October 3, 2018
The Future of Voice, Fraud, and the Impact to CX | A Recap
Voice is growing out of the call center, out of…
Call center fraud loss is having a significant effect on enterprises. According to Pindrop® Labs, the average call center is losing $0.58 to fraud for every incoming call. That means, across the U.S., companies are losing $14 billion to fraud attacks annually.
Things are not improving any time soon. Pindrop® Labs has been monitoring call center fraud rates over the past seven years, and reports that in the past year, attacks have increased 113%. This sharp rise in attacks indicates that fraudsters are moving from other channels, including physical and online, to the phone channel because it is lacking in protection.
Many enterprises try to secure their call centers using legacy authentication solutions, such as knowledge based authentication (KBA) questions, caller ID, or ANI verification. These solutions are ineffective at stopping fraudsters because they are based on a single factor, and can easily be avoided or fooled. Yet, call centers are spending $0.33 per call on these outdated methods, adding up to $8 billion spent every year in U.S. call centers.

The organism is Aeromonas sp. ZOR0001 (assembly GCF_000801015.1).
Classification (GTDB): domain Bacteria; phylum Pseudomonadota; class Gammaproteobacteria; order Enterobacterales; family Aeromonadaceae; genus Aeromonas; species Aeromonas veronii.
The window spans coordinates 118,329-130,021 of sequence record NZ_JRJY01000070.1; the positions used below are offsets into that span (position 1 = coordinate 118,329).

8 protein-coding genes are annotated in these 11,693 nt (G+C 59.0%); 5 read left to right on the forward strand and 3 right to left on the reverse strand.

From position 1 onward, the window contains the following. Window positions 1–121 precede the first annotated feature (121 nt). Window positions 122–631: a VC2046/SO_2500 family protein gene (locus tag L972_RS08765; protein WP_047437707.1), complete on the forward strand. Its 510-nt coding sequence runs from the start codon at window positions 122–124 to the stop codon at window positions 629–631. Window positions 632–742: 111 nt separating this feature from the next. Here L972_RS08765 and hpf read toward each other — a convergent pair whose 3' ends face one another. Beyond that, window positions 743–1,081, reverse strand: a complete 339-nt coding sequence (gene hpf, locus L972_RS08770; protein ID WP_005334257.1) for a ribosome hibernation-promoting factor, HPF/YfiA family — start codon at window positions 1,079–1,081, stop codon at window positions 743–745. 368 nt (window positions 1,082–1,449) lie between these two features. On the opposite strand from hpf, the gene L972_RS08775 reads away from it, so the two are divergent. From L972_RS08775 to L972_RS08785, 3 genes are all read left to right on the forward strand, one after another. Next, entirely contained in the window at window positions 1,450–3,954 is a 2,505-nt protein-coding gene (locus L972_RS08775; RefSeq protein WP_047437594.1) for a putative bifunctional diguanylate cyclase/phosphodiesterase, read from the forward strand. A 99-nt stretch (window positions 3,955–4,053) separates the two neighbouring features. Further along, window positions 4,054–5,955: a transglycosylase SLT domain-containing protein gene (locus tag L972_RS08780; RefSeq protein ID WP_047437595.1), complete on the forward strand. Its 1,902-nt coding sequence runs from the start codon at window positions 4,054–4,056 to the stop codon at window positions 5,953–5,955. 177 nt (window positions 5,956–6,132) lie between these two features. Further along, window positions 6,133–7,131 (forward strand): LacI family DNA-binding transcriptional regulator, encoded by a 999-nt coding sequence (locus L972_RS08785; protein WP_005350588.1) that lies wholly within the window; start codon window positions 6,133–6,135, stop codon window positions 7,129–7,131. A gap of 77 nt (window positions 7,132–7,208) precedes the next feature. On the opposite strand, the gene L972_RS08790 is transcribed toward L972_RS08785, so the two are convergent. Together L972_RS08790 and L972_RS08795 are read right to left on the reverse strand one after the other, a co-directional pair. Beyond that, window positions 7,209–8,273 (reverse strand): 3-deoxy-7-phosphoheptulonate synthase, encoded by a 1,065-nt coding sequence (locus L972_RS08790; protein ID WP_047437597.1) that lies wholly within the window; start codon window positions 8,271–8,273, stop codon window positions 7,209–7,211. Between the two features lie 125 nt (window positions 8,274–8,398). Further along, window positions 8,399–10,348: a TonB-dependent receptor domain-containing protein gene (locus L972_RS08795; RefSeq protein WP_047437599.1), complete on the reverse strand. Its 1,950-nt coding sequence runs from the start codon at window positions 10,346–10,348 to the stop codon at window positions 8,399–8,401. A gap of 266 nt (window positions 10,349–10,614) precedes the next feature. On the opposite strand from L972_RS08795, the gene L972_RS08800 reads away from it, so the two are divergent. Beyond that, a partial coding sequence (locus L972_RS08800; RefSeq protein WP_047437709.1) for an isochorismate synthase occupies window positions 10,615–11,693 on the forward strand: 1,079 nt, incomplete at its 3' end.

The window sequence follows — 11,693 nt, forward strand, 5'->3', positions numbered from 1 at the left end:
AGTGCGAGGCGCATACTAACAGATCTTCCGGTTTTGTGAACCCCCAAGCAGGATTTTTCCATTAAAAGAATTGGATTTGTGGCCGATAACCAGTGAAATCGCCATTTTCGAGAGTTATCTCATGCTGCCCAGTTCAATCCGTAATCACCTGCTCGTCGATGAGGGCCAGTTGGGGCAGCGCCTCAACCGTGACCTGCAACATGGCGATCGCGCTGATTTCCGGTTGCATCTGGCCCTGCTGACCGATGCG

All of these legacy authentication techniques have created an additional problem for enterprise call centers: poor customer experience. Knowledge based authentication questions are frustrating for legitimate customers, because they add time and friction to an interaction. Worse, many legitimate callers are unable to authenticate using KBA because they have forgotten or do not know the answer. In fact, a recent Gartner report detailed that “an average of 15% to 30% of customers fail identity proofing challenges based on PII data and life history questions, while up to 60% of criminals pass.”